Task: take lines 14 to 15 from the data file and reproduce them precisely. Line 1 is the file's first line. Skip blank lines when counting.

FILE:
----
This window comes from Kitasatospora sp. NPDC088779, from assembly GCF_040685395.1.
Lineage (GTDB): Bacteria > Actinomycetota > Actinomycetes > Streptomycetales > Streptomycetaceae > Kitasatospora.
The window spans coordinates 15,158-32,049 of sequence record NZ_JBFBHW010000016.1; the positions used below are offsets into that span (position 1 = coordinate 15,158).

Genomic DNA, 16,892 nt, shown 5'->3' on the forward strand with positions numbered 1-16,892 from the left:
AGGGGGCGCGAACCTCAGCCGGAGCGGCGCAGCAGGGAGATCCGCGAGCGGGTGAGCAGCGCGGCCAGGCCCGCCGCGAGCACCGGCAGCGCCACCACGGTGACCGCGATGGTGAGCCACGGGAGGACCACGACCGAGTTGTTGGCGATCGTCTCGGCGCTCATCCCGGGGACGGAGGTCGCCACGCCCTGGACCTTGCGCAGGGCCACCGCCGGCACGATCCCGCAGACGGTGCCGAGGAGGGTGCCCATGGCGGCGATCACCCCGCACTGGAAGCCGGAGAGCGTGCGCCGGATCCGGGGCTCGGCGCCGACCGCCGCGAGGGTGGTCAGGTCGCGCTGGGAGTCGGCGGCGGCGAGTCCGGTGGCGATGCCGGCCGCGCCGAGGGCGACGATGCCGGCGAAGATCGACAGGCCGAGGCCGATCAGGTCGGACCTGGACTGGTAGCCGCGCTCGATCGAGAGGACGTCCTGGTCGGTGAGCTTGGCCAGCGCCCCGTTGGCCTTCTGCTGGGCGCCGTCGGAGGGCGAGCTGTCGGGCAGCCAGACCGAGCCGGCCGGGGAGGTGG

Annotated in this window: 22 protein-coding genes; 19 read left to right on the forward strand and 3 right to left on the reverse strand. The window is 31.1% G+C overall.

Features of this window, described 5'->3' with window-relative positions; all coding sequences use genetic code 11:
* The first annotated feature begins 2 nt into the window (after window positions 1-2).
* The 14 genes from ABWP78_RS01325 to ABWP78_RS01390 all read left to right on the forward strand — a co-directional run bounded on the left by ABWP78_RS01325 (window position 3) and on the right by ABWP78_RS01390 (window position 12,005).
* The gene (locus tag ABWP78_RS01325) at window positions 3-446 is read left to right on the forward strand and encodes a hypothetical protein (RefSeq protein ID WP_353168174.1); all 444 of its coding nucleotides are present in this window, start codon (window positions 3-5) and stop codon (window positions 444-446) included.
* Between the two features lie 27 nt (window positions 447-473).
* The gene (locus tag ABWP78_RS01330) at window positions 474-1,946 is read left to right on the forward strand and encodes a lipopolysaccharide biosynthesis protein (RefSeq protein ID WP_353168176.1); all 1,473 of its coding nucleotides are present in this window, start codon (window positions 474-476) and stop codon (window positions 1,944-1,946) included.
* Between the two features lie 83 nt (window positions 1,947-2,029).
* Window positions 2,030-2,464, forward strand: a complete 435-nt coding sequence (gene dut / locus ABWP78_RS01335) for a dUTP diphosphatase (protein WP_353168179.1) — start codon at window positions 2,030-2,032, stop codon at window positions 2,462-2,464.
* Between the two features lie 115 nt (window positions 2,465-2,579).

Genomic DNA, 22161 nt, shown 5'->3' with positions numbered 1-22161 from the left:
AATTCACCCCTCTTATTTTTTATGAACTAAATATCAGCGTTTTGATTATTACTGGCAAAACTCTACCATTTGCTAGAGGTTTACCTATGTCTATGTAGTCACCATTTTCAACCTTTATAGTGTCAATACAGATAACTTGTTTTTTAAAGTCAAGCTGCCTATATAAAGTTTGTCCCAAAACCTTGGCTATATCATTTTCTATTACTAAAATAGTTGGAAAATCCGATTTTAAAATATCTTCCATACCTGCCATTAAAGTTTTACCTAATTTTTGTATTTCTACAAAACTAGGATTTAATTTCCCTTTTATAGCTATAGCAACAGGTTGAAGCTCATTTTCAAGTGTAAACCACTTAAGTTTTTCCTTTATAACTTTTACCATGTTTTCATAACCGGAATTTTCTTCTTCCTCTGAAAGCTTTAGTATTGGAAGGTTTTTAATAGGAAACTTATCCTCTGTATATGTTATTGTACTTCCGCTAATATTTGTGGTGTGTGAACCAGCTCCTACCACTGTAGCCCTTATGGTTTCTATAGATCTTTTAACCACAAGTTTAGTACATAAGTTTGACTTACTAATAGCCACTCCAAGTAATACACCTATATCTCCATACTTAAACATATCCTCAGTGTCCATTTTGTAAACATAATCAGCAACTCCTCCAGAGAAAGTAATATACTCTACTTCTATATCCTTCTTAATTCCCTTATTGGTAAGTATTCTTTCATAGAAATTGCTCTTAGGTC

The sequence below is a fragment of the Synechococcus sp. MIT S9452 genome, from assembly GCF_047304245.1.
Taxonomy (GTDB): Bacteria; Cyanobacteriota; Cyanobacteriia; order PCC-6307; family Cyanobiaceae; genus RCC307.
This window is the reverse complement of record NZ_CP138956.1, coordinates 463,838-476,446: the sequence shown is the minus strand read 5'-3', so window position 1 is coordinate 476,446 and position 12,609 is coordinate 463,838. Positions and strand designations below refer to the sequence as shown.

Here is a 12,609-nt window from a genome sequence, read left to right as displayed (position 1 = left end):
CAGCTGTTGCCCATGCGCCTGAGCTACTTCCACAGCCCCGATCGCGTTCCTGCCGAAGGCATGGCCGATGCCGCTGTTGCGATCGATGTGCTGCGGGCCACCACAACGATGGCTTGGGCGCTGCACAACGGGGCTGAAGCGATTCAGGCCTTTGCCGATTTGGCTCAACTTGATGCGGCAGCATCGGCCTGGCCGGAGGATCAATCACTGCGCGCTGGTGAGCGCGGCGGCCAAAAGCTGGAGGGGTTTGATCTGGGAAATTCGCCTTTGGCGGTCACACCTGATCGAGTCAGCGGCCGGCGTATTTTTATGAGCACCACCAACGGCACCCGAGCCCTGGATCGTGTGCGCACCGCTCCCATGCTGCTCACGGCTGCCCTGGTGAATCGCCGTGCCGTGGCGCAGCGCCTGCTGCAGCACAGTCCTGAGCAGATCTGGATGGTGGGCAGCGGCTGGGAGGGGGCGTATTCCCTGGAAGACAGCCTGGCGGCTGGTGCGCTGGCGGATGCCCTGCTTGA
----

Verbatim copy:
* Window positions 2,030-2,464, forward strand: a complete 435-nt coding sequence (gene dut / locus ABWP78_RS01335) for a dUTP diphosphatase (protein WP_353168179.1) — start codon at window positions 2,030-2,032, stop codon at window positions 2,462-2,464.
* Between the two features lie 115 nt (window positions 2,465-2,579).